MISAWA AIR BASE, Japan — To address a housing shortage for junior enlisted personnel and their families here, a North Area neighborhood formerly for company grade officers is being redesignated.

The change could mean the mingling, temporarily, of officer and enlisted families in the same building. The military normally separates housing for the two groups.

In letters hand-delivered to current housing occupants earlier this month, families were told the news and asked to contact the housing office by June 4 if they wished to move, base officials said.

No one will be forced to relocate, said Drew Arp, deputy base civil engineer, 35th Civil Engineer Squadron.

“We’re taking a soft approach,” he said, “through attrition and voluntary moves.”

The base will fund the move at an estimated cost of $1,200 per family.

“If you don’t mind having enlisted neighbors, then you can stay there” until it’s time for a permanent change in station, Arp said. “And the same with enlisted, if they’re offered a house there and they say, ‘you know what, I don’t want to live by that officer,’ we’re not going to put them in.”

So far, 14 families in the 72-unit neighborhood have expressed an interest in moving, said Roger Fox, housing flight chief, 35th Civil Engineer Squadron. Seven want to stay put, and 32 families have not responded; 19 houses were vacated earlier due to permanent changes in station.

Ten enlisted families have moved into the neighborhood, which is hemmed in by Falcon Road and Eagle Drive.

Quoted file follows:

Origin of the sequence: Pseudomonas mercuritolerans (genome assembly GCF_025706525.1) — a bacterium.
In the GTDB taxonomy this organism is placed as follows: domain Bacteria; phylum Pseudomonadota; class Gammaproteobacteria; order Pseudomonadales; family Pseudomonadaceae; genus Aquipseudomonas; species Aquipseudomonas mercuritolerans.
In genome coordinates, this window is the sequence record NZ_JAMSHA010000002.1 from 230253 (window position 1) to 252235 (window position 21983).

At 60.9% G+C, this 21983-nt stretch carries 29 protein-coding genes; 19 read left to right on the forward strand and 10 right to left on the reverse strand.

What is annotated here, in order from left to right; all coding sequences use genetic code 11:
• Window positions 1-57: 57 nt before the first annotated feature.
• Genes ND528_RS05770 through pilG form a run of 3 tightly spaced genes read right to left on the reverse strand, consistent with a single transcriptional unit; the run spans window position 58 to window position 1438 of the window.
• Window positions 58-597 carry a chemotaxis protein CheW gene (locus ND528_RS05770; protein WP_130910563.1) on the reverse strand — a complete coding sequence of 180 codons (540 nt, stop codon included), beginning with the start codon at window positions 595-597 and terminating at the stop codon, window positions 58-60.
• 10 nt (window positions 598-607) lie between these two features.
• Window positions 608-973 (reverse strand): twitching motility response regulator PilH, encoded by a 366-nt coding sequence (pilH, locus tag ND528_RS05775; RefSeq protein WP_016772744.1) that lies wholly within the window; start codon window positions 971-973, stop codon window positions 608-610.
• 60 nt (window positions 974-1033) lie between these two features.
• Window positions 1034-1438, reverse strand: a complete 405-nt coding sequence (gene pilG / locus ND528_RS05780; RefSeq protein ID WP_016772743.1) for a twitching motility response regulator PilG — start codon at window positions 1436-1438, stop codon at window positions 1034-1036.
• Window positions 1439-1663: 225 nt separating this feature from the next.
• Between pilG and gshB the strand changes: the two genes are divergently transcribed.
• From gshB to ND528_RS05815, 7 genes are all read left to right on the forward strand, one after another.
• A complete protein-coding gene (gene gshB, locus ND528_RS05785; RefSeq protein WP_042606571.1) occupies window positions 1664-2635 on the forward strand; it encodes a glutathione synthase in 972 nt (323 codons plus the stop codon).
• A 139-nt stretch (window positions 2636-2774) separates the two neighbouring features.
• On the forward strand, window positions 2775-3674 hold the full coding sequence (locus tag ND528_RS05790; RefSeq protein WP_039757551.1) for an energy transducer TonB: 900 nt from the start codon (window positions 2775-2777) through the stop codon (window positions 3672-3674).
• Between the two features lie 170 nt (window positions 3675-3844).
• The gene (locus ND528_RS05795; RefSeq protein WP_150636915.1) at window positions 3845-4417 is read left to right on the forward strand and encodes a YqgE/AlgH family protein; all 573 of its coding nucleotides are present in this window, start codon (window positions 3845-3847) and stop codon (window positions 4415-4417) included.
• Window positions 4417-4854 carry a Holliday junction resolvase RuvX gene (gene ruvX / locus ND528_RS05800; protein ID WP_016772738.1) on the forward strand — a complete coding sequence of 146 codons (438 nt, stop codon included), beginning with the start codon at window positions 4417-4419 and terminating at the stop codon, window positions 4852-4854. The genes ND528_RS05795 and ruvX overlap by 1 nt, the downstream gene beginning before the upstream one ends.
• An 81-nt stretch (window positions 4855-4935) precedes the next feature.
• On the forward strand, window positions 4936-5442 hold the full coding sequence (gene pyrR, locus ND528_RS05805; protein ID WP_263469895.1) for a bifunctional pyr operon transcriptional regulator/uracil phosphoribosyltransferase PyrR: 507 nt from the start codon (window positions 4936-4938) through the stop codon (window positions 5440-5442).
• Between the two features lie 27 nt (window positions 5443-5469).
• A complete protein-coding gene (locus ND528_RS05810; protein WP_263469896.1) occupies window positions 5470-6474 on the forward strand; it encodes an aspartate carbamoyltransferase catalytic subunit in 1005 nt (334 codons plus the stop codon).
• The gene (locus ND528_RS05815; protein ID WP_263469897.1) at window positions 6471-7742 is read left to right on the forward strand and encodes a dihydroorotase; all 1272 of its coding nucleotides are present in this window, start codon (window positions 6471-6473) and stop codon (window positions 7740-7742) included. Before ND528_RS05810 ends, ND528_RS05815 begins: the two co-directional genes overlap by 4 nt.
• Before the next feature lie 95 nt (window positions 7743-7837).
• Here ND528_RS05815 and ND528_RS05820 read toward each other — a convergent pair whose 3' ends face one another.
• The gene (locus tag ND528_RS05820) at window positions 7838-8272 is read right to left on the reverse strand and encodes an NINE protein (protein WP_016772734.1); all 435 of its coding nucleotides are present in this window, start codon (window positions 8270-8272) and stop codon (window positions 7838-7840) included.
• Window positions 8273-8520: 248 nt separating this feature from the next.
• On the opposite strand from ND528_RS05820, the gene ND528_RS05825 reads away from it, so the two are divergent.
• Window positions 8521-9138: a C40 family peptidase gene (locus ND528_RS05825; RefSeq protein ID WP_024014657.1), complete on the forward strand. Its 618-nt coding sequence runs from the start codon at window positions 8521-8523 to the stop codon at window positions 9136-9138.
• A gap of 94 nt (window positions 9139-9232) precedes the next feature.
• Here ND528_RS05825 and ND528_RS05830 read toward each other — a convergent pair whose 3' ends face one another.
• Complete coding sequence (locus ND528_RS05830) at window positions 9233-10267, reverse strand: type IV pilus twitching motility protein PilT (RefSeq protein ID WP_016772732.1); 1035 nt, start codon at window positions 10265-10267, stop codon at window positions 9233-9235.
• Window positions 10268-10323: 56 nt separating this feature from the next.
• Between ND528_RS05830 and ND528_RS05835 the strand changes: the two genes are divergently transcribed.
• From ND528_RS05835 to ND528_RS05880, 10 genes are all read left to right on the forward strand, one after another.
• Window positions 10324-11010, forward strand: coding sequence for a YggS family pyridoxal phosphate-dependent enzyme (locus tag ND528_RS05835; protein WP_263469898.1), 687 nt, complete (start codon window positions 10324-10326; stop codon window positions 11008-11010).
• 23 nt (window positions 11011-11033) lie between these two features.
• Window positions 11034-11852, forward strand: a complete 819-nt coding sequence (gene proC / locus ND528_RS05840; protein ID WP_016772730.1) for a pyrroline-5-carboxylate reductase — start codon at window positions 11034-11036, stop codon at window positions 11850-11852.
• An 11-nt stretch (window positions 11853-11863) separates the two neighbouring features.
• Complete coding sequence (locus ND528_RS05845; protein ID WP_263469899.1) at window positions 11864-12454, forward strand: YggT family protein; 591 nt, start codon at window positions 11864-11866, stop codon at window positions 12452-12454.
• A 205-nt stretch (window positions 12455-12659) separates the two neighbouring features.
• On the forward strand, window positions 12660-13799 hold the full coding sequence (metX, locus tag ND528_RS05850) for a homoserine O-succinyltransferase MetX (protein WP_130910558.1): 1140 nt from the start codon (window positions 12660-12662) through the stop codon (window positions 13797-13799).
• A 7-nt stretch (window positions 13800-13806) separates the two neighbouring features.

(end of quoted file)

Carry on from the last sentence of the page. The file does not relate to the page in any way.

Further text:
The two-, three- and four-bedroom units are town house style, four to a building. Officers and junior NCOs from the same squadron will not be placed in the same building, officials said.

Brig. Gen. Bill Rew, the 35th Fighter Wing and base commander, approved the neighborhood redesignation at the request of base housing officials, they said.

Air Force instruction authorizes an installation commander “to redistribute family housing assets when there is an imbalance of existing assets,” the guidance reads.

The redesignation was made in response to a 2003 Air Force housing study of Misawa published earlier this year — and done every three years — that determined the base was short 159 units, officials said.

One unit in the shortfall is general officer’s quarters for the new Navy rear admiral of Command Task Force 72, which last year relocated its headquarters from Kamiseya, Japan, to Misawa.

The other 158 units are mostly for junior noncommissioned officers — E-1 to E-6 — “because that’s where the greatest need is,” Fox said.

Housing requirements for company grade (O-1 to O-3) dropped from 214 in 2000 to 108, according to the analysis.

The study looked at the cost of off-base rentals and the waiting list for on-base housing, among other factors, Fox said.

Decent housing off base is expensive and tends to be unaffordable for the junior enlisted ranks, said Donna Marchak, chief of housing assistance element, 35th Civil Engineer Squadron. Monthly rent averages from $700 to $1,800, according to the base housing office. Utilities tack on an extra $150 to $425 per month.

New houses start at $1,300 a month because builders are unable to get financing for new construction for anything less, Marchak said. “That leaves only the older units in an affordable category for the younger people.”

The maximum military overseas housing allowance for an E-3 with dependents, for example, is $1,153.85 per month.

A total of 464 families eligible for on-base housing live off base — some by choice, according to base officials.

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Jennifer reports on the U.S. military from Kaiserslautern, Germany, where she writes about the Air Force, Army and DODEA schools. She’s had previous assignments for Stars and Stripes in Japan, reporting from Yokota and Misawa air bases. Before Stripes, she worked for daily newspapers in Wyoming and Colorado. She’s a graduate of the College of William and Mary in Virginia.

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